A — Ask for His mercy. We must first realize that God is merciful! He wishes us to ask for His Mercy —  upon ourselves, our nation and the whole world! Today’s Gospel contains the institution of the sacrament of Penance whereby Jesus gave the power to forgive sins to the Apostles on that first Easter Sunday.

B — Be merciful to others. He wants us to receive His Mercy and let it flow through us to others. He wants us to extend love and forgiveness to others just as He does to us. Remember the beatitude, “Blessed are the Merciful for they shall obtain Mercy.” We set the limits of how much we want God to forgive us by how much we forgive others each day when we say the prayer Jesus Himself taught us: “Forgive us our trespasses as we forgive those who trespass against us.” We must, therefore, be merciful to others!

C — Confidence and completely trust in God. God wants us to trust in Him; to know and truly believe that He is God. He is in charge and is a loving God who is infinitely merciful. He does care for you! During Holy Week last week, we recalled just how much He cares for you. It is for this reason that on the image of Divine Mercy, Jesus had St. Faustina paint the words “Jesus I trust in Thee.”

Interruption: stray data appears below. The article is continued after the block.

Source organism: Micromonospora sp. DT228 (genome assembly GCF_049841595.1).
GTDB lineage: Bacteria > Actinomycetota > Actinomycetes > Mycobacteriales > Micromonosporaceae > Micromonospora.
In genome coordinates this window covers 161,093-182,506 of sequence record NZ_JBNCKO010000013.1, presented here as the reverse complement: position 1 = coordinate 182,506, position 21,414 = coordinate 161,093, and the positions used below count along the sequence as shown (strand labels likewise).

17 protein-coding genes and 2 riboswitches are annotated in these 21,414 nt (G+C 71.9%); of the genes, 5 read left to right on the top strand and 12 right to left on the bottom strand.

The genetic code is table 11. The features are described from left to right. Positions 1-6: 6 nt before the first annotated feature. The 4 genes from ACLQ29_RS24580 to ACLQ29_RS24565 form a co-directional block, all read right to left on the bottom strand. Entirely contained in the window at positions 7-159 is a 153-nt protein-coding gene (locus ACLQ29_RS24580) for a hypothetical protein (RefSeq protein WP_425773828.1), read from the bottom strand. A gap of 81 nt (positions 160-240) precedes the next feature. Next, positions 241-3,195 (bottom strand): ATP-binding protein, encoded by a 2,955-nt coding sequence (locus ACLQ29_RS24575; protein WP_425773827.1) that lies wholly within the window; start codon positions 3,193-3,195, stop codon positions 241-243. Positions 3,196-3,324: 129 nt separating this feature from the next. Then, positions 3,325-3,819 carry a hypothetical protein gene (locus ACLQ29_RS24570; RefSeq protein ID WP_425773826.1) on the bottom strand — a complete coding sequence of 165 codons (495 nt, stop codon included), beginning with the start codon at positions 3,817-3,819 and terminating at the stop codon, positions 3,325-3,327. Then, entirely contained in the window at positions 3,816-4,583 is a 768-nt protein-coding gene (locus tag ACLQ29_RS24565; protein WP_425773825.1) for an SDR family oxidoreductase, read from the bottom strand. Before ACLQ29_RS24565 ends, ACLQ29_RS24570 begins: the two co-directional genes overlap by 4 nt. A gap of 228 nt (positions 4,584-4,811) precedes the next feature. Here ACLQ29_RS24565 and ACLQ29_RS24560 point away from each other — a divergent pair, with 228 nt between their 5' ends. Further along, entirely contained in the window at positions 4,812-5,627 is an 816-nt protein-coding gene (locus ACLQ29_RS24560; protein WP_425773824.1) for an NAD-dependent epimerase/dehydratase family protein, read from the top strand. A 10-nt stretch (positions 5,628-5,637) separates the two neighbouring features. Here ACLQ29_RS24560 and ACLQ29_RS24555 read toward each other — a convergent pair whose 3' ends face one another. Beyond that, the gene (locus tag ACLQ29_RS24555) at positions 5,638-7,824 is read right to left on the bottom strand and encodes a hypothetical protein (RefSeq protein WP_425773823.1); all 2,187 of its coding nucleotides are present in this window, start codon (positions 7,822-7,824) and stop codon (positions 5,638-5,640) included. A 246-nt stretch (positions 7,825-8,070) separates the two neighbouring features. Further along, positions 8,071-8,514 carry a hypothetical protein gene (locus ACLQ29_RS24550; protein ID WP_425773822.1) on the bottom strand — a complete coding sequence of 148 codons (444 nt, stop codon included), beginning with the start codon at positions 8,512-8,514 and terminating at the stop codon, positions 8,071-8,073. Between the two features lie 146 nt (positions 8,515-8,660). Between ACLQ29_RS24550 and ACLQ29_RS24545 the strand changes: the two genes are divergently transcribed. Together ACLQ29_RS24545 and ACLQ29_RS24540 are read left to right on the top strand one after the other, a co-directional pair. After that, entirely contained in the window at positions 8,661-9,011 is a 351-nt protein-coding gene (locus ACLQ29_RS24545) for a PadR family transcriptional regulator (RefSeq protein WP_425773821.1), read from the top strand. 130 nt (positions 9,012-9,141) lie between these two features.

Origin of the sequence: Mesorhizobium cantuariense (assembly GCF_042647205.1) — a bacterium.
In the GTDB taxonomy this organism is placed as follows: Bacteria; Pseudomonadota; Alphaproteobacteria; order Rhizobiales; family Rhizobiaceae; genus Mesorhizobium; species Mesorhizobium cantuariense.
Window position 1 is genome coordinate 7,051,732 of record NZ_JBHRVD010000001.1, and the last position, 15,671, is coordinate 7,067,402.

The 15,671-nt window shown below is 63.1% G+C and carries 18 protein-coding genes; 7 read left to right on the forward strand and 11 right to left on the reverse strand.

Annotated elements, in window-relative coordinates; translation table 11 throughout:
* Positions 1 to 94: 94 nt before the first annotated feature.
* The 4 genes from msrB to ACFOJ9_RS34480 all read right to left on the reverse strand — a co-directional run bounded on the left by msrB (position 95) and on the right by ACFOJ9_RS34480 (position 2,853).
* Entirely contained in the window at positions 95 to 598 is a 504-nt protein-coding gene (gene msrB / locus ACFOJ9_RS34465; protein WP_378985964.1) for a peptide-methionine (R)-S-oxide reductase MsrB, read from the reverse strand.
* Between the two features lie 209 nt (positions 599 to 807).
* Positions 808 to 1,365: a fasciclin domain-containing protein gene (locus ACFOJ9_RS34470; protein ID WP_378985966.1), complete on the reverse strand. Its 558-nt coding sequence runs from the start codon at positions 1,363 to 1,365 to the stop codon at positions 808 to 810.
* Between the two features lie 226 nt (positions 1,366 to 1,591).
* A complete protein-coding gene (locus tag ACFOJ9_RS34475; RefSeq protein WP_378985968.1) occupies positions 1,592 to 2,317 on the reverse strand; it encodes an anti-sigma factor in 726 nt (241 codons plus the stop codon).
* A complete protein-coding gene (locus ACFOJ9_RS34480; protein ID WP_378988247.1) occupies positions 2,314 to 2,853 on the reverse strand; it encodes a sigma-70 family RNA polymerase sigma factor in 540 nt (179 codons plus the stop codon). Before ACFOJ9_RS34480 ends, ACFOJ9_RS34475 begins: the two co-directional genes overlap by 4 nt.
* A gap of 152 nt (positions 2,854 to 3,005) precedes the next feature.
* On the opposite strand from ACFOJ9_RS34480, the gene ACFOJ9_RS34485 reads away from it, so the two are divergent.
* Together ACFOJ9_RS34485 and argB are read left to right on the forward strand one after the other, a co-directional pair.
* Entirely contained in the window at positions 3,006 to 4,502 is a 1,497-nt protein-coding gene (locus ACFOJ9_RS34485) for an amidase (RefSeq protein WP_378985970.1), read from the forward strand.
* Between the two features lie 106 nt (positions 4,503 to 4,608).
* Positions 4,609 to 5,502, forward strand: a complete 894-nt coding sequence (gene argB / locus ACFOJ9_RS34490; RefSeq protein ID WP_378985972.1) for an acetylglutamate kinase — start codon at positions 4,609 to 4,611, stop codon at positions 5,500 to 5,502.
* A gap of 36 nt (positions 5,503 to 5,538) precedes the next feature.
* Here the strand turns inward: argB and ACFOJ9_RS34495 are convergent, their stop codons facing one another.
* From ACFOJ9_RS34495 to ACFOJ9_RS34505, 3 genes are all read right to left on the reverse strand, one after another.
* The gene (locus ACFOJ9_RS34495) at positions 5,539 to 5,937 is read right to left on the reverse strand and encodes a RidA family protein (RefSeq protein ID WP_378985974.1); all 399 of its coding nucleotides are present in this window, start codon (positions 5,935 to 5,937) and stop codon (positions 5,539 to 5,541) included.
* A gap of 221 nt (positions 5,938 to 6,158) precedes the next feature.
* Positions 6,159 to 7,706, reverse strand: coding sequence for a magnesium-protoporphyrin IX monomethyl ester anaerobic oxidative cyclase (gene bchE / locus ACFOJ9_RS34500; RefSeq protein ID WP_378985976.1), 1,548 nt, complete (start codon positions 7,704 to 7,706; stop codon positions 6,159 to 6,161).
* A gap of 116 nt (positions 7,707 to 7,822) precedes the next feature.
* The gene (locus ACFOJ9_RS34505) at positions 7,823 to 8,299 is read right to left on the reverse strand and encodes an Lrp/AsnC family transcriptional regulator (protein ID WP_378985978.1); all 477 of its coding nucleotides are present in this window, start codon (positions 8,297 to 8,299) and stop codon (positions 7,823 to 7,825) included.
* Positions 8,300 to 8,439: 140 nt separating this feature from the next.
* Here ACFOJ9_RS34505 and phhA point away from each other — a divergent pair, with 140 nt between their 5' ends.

So, we enter into that Great Feast of Mercy — Divine Mercy Sunday. We see how appropriate that it is this Sunday — one week after Holy Week with the image of Our Lord’s Passion and Death for love of us still fresh in our minds, so that we would contemplate His great Mercy — especially in this Year of Mercy!

In the Gospel, we see that Our Lord instituted the means by which we can receive His Mercy — the Sacrament of Confession. This is a very important Scripture for our Protestant friends who ask us, “Why do you have to confess to a priest? Why not confess directly to God?” In John 20:22, Jesus appeared to the apostles, breathed on them and said, “Receive the Holy Spirit; whose sins you shall forgive, they are forgiven them and whose sins you retain, they are retained.” Our Lord gave the power to forgive sins to men — to the apostles who became first Christians, priests and  bishops. Why would He give that power? It is because He wanted us to use it.

The institution of the Sacrament of Penance shows to us the great Mercy of our God who wishes us to be at peace and know our sins are forgiven when confessed with a contrite heart. We also see in the Gospel a story of our Lord’s desire that we have faith in Him. As St. Thomas the Apostle puts his fingers in Jesus’ wounds, he kneels before Him and says “My Lord and My God!” Jesus responded, “Blessed are you Thomas, for you have seen and believed. Blessed are they who have not seen, but still believe!

So during this Feast of Mercy in the Jubilee Year of Mercy, let us ask for God’s Mercy — for ourselves, our parish, our friends and our nation. Secondly, let us be merciful to others by living the beatitudes. Finally, let us have confidence, completely believing and trusting in Our Lord. Let us say always those words He wants to hear, “Jesus I trust in Thee!”